I left Saskatoon on August 13 for a long conference-filled ‘work’ tour. I say ‘work’ because it was all pretty fun, visintg people I lik eand seeing new places (a respite from Saskatoon is a real plus). The first stop was a visit to Halifax for the Association of Canadian Ergonomists (ACE) conference, where I presented on some preliminary development work for an occupational knee sensor. I wanted to present something new even though I have not been at U of S a whole year yet, and this fit the bill. The conference was alright, and it was nice to see everyone and do a social evening at a brewery tour.
Halifax was hot and humid, culminating in a massive hot-lantic downpour that added 2 kilos to my suitcase just in time to go to the airport and check in for a transatlantic flight. I have been to Halifax lots of times for racing, and I am used to 15 degrees and drizzle in august. The only rain was in the hours before I left, so I can’t complain.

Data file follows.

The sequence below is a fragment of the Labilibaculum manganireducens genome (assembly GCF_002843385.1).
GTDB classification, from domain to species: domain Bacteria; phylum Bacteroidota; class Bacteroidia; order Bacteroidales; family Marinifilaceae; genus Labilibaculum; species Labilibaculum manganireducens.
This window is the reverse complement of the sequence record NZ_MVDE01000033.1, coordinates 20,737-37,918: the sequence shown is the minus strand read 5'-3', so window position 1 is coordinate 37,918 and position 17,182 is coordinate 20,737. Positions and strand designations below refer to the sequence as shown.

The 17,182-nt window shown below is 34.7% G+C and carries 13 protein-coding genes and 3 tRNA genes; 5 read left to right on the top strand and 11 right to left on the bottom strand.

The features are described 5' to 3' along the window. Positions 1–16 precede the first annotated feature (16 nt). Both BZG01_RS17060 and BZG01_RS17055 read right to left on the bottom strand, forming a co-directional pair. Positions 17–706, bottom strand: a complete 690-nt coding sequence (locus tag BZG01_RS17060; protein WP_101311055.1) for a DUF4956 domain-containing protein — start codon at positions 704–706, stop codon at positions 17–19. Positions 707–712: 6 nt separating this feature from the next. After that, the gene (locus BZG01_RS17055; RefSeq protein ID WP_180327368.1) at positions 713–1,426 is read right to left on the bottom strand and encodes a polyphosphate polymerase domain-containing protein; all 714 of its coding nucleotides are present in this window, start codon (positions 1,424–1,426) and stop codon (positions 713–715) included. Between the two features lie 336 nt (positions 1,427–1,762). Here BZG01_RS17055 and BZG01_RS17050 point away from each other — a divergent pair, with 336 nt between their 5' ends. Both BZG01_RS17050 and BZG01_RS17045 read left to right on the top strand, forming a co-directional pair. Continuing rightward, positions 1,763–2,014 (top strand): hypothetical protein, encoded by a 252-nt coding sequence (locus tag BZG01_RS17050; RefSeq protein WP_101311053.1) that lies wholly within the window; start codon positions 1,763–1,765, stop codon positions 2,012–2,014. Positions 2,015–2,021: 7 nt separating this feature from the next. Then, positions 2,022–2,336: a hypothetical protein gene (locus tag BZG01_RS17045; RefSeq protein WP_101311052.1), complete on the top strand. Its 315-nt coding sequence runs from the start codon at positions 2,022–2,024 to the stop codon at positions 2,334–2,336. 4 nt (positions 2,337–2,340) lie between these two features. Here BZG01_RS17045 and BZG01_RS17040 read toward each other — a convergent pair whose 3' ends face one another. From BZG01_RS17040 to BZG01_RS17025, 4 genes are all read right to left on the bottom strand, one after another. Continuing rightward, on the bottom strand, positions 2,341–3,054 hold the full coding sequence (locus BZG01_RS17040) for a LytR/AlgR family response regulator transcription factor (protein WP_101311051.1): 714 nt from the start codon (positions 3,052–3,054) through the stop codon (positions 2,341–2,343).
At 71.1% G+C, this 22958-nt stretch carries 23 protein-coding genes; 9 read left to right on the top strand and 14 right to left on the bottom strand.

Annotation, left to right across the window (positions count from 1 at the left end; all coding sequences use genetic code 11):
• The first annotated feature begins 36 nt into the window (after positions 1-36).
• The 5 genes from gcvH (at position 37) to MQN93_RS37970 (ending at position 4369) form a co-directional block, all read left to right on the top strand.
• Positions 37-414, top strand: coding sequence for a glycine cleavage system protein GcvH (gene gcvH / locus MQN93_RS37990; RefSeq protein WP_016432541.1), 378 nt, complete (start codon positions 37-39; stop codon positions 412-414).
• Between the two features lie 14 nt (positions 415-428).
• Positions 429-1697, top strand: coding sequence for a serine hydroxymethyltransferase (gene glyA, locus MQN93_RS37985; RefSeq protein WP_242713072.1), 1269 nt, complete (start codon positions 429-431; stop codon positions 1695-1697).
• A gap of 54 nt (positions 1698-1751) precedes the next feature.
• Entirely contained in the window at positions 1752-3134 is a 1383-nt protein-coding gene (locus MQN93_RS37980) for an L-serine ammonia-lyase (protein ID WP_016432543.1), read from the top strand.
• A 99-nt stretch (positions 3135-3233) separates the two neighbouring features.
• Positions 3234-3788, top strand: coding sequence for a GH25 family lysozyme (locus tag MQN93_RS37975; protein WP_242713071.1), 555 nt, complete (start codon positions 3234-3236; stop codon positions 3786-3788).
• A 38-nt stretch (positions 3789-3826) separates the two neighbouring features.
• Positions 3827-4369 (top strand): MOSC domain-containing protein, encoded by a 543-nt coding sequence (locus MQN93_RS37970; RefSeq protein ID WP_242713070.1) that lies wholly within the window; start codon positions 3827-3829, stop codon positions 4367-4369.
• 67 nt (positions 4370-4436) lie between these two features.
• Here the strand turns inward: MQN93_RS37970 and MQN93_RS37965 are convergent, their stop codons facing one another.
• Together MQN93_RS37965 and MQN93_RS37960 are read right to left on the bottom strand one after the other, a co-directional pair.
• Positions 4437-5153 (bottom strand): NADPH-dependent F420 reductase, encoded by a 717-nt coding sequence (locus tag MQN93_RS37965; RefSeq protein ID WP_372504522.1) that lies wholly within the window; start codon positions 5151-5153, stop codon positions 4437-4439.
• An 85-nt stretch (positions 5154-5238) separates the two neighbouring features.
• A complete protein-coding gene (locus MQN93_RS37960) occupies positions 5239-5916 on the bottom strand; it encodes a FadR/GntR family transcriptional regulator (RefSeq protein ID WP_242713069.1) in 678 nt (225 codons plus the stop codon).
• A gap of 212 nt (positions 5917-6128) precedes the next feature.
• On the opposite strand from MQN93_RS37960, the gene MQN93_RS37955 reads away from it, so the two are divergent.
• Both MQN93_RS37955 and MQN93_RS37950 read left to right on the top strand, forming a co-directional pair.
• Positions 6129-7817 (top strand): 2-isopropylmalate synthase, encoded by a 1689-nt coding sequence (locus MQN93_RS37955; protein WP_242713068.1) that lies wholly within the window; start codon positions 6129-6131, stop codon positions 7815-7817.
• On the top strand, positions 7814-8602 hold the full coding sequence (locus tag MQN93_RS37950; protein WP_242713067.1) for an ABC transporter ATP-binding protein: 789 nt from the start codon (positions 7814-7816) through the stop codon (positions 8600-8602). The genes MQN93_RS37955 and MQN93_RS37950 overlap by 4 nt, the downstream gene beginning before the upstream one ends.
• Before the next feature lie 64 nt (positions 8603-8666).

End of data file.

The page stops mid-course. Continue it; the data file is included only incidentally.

The real highlight of the trip was going to the pier 21 museum. Pier 21 was the major immigration port in Eastern Canada for more than 100 years, and is the same one at which mom and nana came through during WWII to escape the bombs in London. They made this trip before the official war brides program started in 1946, so it was very hard to get any information or copies of their documents. The museum was fantastic, with guided tours from immigrants who came through; my guide was George B. who came from the Nederlands in 1952. What a gem! He had great stories and a good sense of humour. There was also a historic reenactment-type movie with neat holographic images projected onto a real set with chairs and gang planks made to look like the imigration room.